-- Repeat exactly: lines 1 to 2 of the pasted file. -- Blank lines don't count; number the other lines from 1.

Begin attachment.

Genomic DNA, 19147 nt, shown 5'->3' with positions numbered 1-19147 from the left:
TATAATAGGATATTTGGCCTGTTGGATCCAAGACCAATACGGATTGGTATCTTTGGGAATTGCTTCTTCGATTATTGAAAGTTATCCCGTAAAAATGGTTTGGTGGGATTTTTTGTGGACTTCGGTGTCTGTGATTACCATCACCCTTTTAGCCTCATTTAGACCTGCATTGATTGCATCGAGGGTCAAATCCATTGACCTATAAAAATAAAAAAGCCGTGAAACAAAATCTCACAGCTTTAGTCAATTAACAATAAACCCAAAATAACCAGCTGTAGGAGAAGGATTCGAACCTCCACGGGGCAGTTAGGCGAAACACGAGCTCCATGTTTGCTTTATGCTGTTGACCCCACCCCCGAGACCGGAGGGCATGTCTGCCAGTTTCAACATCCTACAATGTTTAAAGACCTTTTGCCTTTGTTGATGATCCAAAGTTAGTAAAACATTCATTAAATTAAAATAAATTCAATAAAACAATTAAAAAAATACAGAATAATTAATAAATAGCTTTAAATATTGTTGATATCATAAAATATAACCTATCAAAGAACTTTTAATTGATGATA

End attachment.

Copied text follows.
Genomic DNA, 19147 nt, shown 5'->3' with positions numbered 1-19147 from the left:
TATAATAGGATATTTGGCCTGTTGGATCCAAGACCAATACGGATTGGTATCTTTGGGAATTGCTTCTTCGATTATTGAAAGTTATCCCGTAAAAATGGTTTGGTGGGATTTTTTGTGGACTTCGGTGTCTGTGATTACCATCACCCTTTTAGCCTCATTTAGACCTGCATTGATTGCATCGAGGGTCAAATCCATTGACCTATAAAAATAAAAAAGCCGTGAAACAAAATCTCACAGCTTTAGTCAATTAACAATAAACCCAAAATAACCAGCTGTAGGAGAAGGATTCGAACCTCCACGGGGCAGTTAGGCGAAACACGAGCTCCATGTTTGCTTTATGCTGTTGACCCCACCCCCGAGACCGGAGGGCATGTCTGCCAGTTTCAACATCCTACAATGTTTAAAGACCTTTTGCCTTTGTTGATGATCCAAAGTTAGTAAAACATTCATTAAATTAAAATAAATTCAATAAAACAATTAAAAAAATACAGAATAATTAATAAATAGCTTTAAATATTGTTGATATCATAAAATATAACCTATCAAAGAACTTTTAATTGATGATA